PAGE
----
Use the spray for the largest areas. If you need to paint different colors in large zones, I advise you use some light ducktape to spray the color in the right areas. If you choose to paint them by hand, then do always choose the color as close as able to the final result (For instance, better use white priming if you are going to paint light blue).

Regarding marking the runes: If you want them to “shine”, use a color that contrasts a lot. Another option is using sticky tape and glitter can do great results (but you’ll have to redo the glitter after every event).

Finally, use a good barnish spray to protect the whole piece.

Have fun!


#6

A lot of new armour comes coated in heavy grease to protect the surface during storage. If you’re painting it, it’s a good idea to clean the surface off using a rag and something like isopropyl alcohol or acetone, so the paint sticks better.


#7

Look on the web for advice painting cars after bodywork repairs: that’ll give suggestions for what paints and primers and tools and things to use, and how to do it.

If there’s rust, you don’t need to remove all of it, just whatever comes off easily. Then treat what’s left with phosphoric acid (e.g. “Kurust” is one brand) which turns it into a tough blue-black layer which is a good base on which to paint.

As Jim says, yes, removing grease is important. You can also do it with detergent or one of the citrus degreaser products aimed at people working on bicycles or cars: spray on, leave for a few minutes, rinse/wipe off.

Get a variety of grades of wet-and-dry abrasive paper for roughening the metal before you start (with relatively coarse-grit paper), and then for lightly rubbing down each coat of paint (with finer-grit paper) before the next coat goes on. (This helps the paint stick to the metal or previous layer, as well as helping end up with a smooth finish.)

Of course it’s possible that you’ll want it to look crudely brush-painted because it was done cheaply/inexpertly IC. But even then, sand between coats to help the paint stick.


#8

Thanks every one this has been helpful,

I am currently planning on painting it plainly now, then after i pass my test of mettle to paint the heraldry on.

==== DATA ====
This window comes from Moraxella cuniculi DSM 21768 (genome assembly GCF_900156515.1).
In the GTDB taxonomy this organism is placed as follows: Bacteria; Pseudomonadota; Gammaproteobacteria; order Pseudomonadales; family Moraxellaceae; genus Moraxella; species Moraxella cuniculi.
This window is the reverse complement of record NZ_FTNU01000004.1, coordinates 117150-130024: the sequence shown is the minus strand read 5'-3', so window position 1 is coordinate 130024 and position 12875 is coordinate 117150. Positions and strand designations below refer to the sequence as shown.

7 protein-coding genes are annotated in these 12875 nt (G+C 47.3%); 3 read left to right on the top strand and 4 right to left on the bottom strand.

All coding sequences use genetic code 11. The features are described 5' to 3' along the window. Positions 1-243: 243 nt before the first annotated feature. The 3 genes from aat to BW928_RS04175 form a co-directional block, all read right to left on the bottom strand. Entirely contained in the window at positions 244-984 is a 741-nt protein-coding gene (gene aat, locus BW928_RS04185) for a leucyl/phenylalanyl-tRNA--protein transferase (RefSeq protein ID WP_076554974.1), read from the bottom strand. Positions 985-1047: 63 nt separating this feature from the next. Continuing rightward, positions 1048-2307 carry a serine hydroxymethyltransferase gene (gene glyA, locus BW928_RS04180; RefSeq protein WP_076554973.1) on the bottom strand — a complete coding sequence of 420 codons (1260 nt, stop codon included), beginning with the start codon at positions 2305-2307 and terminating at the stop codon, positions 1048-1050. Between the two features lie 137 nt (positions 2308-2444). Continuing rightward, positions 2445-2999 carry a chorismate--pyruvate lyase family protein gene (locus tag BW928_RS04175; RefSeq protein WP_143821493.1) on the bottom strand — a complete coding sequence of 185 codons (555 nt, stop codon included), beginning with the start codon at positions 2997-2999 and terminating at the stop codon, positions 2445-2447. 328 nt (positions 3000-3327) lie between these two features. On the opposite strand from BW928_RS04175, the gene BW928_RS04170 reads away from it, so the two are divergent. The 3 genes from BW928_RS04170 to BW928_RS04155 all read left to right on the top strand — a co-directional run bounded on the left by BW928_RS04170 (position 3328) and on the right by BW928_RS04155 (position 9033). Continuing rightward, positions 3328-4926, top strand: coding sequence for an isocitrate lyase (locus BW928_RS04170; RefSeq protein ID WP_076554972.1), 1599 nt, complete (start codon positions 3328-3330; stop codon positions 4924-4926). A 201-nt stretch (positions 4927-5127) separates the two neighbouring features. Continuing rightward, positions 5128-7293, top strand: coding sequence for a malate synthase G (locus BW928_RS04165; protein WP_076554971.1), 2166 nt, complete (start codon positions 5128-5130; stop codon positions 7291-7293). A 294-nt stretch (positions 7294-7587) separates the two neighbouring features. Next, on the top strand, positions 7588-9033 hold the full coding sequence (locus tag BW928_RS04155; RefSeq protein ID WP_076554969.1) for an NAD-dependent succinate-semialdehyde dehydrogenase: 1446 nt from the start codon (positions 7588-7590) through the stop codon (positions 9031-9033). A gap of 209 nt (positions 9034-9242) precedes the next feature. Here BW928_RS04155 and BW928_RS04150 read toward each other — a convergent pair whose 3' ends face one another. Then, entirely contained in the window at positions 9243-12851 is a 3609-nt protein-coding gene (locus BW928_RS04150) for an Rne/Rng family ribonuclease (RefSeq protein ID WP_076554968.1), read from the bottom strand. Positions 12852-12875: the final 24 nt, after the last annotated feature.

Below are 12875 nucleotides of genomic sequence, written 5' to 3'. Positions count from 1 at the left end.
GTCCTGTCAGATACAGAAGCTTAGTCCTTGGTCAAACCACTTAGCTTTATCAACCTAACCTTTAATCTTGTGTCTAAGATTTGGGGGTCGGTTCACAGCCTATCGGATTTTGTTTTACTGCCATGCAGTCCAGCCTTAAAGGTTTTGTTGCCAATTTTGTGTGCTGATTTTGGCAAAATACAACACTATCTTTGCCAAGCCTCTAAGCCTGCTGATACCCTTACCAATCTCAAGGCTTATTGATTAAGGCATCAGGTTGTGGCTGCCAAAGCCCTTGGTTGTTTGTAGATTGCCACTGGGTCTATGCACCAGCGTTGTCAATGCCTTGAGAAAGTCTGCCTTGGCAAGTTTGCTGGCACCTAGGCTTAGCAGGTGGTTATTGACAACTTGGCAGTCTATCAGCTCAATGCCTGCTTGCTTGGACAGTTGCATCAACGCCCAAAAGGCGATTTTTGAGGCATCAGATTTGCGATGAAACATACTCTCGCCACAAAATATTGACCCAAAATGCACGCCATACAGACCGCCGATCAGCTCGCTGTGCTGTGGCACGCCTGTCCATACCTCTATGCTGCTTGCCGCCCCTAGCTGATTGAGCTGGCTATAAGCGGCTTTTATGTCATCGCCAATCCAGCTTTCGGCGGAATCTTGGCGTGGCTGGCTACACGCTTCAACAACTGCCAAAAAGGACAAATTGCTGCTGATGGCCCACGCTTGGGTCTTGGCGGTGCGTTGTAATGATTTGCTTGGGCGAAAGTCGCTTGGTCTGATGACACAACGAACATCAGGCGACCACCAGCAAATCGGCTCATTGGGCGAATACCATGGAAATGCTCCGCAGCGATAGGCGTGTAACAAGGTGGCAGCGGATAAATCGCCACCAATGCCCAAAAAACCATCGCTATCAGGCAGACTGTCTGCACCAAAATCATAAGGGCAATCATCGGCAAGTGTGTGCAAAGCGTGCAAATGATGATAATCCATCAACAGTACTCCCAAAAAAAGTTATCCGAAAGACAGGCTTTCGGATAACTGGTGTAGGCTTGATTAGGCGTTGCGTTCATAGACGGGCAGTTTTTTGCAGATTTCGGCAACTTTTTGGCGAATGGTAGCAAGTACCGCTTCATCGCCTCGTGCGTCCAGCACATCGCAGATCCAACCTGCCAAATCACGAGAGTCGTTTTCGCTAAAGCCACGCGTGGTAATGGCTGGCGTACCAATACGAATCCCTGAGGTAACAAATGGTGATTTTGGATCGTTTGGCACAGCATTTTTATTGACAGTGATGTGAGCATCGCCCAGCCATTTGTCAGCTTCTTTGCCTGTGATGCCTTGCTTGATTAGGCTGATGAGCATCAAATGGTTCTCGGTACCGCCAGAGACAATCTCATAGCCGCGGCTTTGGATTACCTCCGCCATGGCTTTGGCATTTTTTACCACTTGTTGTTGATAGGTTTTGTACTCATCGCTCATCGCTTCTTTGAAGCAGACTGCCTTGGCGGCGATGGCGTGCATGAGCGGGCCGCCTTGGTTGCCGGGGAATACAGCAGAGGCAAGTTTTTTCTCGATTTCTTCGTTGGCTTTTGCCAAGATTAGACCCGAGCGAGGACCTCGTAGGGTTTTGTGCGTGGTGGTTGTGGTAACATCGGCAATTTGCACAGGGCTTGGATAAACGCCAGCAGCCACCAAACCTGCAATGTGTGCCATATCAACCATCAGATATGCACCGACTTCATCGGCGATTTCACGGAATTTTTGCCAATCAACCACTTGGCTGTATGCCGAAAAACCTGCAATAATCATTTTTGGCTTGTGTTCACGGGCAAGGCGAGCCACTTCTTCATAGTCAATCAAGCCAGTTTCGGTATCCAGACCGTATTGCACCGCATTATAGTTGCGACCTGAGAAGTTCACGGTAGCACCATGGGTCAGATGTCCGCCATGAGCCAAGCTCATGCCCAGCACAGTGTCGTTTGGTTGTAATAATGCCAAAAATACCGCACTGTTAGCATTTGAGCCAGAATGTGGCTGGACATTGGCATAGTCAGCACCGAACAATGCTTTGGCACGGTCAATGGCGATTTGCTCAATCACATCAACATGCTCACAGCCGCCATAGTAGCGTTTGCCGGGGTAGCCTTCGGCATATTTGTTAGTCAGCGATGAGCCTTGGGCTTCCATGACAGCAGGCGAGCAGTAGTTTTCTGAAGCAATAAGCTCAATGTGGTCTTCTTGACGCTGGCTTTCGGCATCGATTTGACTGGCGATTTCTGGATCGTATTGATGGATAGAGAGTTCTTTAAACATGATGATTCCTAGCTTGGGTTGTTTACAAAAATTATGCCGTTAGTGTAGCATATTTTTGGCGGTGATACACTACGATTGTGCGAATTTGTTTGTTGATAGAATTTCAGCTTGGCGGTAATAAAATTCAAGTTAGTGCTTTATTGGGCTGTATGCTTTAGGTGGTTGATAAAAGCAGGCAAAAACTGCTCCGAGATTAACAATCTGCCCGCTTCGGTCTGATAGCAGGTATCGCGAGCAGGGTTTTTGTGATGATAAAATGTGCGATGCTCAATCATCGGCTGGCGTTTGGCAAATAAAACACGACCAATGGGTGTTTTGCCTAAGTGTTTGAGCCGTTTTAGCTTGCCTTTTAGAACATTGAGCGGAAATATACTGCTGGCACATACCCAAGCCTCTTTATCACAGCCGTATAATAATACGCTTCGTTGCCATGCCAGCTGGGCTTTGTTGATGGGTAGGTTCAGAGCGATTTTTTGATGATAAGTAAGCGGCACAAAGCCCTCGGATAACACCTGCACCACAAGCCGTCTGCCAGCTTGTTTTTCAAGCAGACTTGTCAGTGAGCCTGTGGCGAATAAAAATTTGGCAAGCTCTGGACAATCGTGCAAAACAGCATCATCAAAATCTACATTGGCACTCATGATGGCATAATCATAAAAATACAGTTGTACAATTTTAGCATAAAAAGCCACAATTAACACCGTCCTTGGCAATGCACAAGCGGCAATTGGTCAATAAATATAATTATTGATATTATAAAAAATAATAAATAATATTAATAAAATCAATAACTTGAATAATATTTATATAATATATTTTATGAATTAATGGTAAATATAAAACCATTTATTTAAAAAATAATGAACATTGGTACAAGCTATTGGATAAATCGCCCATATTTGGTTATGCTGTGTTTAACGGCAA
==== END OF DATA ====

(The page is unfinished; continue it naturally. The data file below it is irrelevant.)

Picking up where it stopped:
Is this going to be a problem?

Also, when you say a good primer can you give some examples of whats good and whats not suitable?

After some poking around I’ve found www.riolettcustomaerosols.co.uk with ral codes of paint and primers as well, is this the kind of thing that’s suitable?

For protecting the paint several of you have said to use varnish, but what about a clear or matt lacquer? Are there reasons not to use those?

For size it is a small breastplate and some bracers and greaves. Also i want it to last against combat and weather.


#9

I think if you choose a tough paint, it’ll be just as tough as any varnish/lacquer that you might put over it anyway.

(Also, is there even a difference between a lacquer and a varnish? Obviously not meaning lacquer made the traditional way from lac that comes from lac beetles.)

Note that on the website they suggest the two-part paint if you want something tough: http://www.riolettcustomaerosols.co.uk/2k-aerosol-spray-paint/
Still, if you get the normal one-part paint and it gets scratched, that’s to be expected IC, and you can touch it up afterwards.
They also say a 400ml can covers about two square meters, so you might have to buy more than you need. Oh, and see their videos for more about primer.

Or you could get the paint from Halfords or whatever.

If you don’t want to do it yourself, you could get a car body repair/paint shop to paint it for you. For them it’d probably be a really quick easy job.


#10

If you put a varnish/protective coat on it… it may cause issues later on painting detail.

But that depends on the paint used mainly.